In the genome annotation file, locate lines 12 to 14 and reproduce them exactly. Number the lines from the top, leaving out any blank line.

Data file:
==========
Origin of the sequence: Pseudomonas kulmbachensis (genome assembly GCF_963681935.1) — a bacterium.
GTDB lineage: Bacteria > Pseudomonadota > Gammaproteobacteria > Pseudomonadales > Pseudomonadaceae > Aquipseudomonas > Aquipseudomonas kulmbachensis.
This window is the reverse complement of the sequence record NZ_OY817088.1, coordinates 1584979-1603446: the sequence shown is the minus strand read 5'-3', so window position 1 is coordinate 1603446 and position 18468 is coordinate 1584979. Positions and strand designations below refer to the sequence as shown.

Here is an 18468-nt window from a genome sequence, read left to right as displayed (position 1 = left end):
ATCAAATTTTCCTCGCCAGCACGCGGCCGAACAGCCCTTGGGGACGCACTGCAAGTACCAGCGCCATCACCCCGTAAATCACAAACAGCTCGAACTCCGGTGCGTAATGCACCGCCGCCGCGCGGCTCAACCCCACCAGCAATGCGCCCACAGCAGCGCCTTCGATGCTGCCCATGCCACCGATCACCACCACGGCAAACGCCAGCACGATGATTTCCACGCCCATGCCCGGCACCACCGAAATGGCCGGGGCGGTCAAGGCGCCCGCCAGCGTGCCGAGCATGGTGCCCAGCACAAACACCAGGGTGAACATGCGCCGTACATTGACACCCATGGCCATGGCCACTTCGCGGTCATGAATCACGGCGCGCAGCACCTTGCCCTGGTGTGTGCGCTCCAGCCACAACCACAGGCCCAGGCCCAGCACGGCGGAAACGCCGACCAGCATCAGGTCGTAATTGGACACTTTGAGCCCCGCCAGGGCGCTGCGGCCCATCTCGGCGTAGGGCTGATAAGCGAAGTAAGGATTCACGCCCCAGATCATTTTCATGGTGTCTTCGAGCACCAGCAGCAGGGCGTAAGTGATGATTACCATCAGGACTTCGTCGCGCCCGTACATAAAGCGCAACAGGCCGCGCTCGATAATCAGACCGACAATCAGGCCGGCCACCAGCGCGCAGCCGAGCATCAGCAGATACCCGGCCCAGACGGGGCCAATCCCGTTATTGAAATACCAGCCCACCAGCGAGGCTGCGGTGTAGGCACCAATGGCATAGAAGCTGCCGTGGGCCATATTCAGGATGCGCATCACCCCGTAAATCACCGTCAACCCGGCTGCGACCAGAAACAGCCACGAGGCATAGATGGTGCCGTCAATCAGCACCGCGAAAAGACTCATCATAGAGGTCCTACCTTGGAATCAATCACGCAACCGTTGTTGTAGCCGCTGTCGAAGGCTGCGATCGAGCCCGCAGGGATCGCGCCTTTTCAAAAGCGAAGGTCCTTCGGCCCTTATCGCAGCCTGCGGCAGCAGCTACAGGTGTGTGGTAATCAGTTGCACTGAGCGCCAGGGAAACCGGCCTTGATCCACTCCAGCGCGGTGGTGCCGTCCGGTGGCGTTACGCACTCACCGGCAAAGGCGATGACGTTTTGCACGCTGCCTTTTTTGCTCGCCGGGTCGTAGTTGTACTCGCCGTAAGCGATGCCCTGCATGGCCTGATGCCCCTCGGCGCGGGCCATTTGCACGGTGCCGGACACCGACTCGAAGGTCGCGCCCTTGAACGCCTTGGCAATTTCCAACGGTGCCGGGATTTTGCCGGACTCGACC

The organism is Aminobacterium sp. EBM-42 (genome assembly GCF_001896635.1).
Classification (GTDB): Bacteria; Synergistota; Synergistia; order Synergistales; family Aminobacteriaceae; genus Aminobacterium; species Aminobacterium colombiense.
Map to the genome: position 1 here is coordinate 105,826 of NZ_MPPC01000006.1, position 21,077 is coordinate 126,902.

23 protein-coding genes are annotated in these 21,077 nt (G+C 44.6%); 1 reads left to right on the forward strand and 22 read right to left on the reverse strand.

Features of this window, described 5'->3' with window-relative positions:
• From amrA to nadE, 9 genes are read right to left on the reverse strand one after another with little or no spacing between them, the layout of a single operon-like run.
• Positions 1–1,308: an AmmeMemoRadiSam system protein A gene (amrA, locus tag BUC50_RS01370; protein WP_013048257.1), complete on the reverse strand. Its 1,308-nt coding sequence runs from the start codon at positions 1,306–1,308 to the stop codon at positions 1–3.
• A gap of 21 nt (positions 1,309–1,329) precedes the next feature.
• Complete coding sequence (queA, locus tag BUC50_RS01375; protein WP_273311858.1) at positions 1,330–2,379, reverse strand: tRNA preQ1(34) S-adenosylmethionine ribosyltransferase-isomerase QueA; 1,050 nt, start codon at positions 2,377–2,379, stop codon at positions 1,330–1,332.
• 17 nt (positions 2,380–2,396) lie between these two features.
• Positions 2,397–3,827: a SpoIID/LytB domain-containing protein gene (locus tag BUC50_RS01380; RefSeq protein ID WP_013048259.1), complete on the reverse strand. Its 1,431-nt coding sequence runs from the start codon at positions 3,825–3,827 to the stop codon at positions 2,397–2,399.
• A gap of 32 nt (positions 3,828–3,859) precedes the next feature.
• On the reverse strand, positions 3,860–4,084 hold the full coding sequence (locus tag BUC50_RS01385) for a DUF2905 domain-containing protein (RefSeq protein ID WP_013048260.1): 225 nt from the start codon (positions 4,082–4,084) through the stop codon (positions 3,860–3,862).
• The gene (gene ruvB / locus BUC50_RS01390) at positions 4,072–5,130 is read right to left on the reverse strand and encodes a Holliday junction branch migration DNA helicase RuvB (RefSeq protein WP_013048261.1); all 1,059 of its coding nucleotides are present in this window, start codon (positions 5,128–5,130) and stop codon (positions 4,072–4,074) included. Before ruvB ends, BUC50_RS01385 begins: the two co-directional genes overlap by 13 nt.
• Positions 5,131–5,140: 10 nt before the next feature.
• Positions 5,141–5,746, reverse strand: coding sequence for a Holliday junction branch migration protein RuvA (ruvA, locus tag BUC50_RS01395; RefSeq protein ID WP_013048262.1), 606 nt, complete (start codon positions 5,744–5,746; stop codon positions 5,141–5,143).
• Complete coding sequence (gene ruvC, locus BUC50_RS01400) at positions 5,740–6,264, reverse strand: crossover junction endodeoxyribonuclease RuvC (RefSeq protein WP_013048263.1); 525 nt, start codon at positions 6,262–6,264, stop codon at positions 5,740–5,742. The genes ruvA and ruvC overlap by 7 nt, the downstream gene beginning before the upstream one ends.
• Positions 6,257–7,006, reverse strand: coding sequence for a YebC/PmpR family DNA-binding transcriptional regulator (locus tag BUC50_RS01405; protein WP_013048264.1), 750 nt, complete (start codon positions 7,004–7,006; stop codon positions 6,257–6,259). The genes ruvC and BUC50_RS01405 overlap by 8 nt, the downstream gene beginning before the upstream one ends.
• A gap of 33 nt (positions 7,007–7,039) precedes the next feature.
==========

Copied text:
• Positions 1–1,308: an AmmeMemoRadiSam system protein A gene (amrA, locus tag BUC50_RS01370; protein WP_013048257.1), complete on the reverse strand. Its 1,308-nt coding sequence runs from the start codon at positions 1,306–1,308 to the stop codon at positions 1–3.
• A gap of 21 nt (positions 1,309–1,329) precedes the next feature.
• Complete coding sequence (queA, locus tag BUC50_RS01375; protein WP_273311858.1) at positions 1,330–2,379, reverse strand: tRNA preQ1(34) S-adenosylmethionine ribosyltransferase-isomerase QueA; 1,050 nt, start codon at positions 2,377–2,379, stop codon at positions 1,330–1,332.